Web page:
Frankly, I’m 54, and I’m dog-tired of working as hard as I’ve worked all my life. But more accurately, I think I would be happy to continue doing the work if considerably more reward and acceptance came as a result. I’ve been on a big scanning spree during this winter break – mostly of scores I plan to teach in upcoming semesters, and largely because I save a ton of trees by projecting the music on a screen in class rather than Xeroxing it. But I also keep scanning scores of the postminimalist music I like to lecture on, and one score I scanned this week was Carolyn Yarnell’s The Same Sky, which I think is one of the most fantastic keyboard works anyone’s written in the last 20 years. I’ve made it available here before on mp3, and I do so again here, also with part of the score, which I think Carolyn will be rather complimented than annoyed by:
Kathleen Supové is the pianist. [UPDATE: By the way, notice that the sole dynamic marking is the mf at the beginning. The second dynamic marking is a pp on page 8. Welcome to postminimalism.] I hope to get time to analyze the piece sometime, so I’ll have more to say about it. What would be even more gratifying would be if I inspired some student to analyze it and send me the paper. I wish I could direct this activity specifically toward the younger musicians who would find it interesting, and not toward those who reflexively find it Not Serious. I rarely get to feel that such efforts are worth the amount of work I put into them. I seem more often penalized for my expertise than rewarded for it. But to the extent that this blog has a purpose, this is where I see it. It is not a very efficient medium, but it is almost the only medium I have, aside from the laborious producing of books.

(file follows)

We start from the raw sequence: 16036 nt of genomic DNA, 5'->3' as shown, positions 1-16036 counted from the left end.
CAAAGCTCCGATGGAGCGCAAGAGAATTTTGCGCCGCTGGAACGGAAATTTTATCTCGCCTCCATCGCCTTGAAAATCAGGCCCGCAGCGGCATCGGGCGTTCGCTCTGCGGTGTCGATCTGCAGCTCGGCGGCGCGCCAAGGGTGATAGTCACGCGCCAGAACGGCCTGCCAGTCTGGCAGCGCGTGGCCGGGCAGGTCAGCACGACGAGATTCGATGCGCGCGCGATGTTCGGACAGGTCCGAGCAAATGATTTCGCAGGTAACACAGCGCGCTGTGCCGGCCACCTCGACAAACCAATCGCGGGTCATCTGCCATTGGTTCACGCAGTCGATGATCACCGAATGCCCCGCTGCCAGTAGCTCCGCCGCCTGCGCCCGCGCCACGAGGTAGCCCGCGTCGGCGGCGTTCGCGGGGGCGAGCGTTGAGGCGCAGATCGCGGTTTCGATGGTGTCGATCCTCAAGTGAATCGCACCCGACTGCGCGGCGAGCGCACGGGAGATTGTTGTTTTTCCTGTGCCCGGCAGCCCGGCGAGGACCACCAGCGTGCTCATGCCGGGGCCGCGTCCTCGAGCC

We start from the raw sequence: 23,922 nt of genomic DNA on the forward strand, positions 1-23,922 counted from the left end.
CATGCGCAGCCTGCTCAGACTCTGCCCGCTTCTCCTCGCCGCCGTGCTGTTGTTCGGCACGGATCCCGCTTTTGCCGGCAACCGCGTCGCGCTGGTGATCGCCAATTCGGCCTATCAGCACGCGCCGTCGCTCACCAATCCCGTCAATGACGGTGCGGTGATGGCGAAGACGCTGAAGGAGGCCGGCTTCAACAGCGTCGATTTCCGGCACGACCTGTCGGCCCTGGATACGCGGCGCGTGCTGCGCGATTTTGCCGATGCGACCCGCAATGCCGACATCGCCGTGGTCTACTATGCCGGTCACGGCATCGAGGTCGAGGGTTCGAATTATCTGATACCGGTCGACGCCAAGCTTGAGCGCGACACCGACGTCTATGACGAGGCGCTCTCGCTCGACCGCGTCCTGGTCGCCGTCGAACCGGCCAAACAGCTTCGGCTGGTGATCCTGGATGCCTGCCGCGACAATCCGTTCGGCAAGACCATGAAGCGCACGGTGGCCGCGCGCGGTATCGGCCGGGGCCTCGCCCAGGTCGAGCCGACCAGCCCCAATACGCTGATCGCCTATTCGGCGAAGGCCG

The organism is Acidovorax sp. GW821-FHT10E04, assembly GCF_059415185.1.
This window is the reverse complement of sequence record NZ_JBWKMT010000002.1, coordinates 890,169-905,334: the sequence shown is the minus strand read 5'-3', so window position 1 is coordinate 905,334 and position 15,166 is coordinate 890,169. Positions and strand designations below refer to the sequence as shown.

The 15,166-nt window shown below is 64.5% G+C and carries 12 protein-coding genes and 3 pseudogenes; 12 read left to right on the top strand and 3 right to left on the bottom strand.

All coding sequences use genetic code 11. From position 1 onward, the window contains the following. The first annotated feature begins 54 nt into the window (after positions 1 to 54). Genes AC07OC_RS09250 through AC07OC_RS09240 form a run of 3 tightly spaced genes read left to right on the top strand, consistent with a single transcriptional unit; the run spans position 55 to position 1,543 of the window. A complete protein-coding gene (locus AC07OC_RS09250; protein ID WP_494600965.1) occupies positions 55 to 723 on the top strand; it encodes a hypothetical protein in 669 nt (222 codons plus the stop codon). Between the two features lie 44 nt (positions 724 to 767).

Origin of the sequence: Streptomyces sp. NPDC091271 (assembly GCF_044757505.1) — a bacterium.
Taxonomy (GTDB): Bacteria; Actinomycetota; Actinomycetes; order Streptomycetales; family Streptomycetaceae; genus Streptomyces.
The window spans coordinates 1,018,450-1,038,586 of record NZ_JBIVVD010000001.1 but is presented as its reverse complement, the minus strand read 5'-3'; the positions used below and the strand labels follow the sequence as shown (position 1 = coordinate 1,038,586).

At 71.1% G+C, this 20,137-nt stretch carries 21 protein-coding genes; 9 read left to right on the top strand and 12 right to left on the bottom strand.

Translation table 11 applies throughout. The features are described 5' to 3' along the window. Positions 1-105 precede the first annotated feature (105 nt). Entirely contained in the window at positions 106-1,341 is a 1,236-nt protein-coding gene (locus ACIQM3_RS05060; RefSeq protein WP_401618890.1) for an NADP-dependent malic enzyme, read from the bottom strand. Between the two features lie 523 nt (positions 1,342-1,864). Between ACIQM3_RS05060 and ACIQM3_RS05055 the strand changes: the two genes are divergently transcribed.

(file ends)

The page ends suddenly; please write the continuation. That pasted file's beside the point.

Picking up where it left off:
As always, the number one and inviolable rule of this blog is, if you don’t like the music, I don’t want to hear from you, and will not publish your response. It would be unfair to Carolyn to get criticized on the internet as a result of my momentary appropriation of her work. If you don’t like the music, ask yourself why you think it’s important for the world to know you don’t. What good does an expression of your disapproval serve? None of the composers I champion is getting rich off their efforts; most of them are eking out extremely slim careers. They and I wield no power over others that needs be combatted. By criticizing, you merely add your voice to an enormously well-supported status quo that will thrive nicely without your reinforcement.
In other words, if I can figure out how to get this blog to more efficiently serve the grandest purpose I can imagine for it, without wasting energy on all the other stuff that serves no purpose at all (like defending the music and my terminology), I will gladly keep doing that. And if I figure out some other medium that would be more productive and rewarding, I will switch to that – even if it turns out to be something less public.Related